We went in, there was no intro, no nothing at all. There was a little bit of arguing as to how it was going to start, and finally, when I knew the engineer was rolling tape, I just started playing what became the intro. Rudy [Sarzo, bass] joined in, and then Carlos [Cavazo, guitar] joined in. Kevin was sitting at the corner of the studio, just giggling, waiting for this massive train wreck, and the train wreck never happened.

    I had already done so many sessions in LA - even before the Metal Health record - that I knew, 'Vamp long, there's no click track on it,' and all of that. And then when we were done, the producer says, 'That sounded great. I wish we had recorded it.' And the engineer said, 'Come on in.'

    He went in to listen, and Kevin grabbed me by the arm and almost dislocated my shoulder. He says, 'What the hell was that?' And I said, 'I don't know man. I just started playing it!' He says, 'Well, what am I supposed to do now?' And I said, 'Well, you can always sing it s--tty, can't you?' He smiled a little, but he was really pissed off.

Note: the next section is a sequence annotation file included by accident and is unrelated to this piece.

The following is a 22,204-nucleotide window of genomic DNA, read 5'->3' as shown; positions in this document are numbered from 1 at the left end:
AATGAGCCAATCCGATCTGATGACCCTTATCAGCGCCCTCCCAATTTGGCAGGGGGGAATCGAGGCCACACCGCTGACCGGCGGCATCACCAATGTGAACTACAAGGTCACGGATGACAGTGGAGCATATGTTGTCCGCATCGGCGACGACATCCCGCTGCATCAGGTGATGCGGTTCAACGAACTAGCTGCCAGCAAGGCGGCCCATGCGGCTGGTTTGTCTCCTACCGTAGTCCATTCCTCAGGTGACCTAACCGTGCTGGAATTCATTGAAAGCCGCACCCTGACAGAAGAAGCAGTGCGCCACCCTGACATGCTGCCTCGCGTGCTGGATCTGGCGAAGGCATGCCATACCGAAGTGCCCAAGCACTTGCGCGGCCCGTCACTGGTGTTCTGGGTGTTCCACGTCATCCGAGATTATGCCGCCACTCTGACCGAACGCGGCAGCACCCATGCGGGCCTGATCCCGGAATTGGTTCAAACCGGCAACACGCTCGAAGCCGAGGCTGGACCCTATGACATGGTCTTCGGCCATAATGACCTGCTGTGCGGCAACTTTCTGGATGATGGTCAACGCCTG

The thing is, when you listen to the original Slade version and you listen to our version, Slade begins at a different part of the song. Slade did not have an intro - it just goes right in. And because we weren't familiar with the song - and I definitely wasn't familiar with the song - I think I either left out a verse or a chorus in our arrangement. So if you play them side-by-side, they're not going to match.

    I will say that there is a lot of similarities between Kevin's voice and Noddy Holder's. It was good call on the producer's part to do that. And I understand why he did it: Quiet Riot was a new band, doing music that nobody else was doing, and he just wanted to have a 'safety song' that was a hit everywhere except for the United States. I get it. And the reality is, if we had not done that song, you'd probably be interviewing the drummer from another band right now."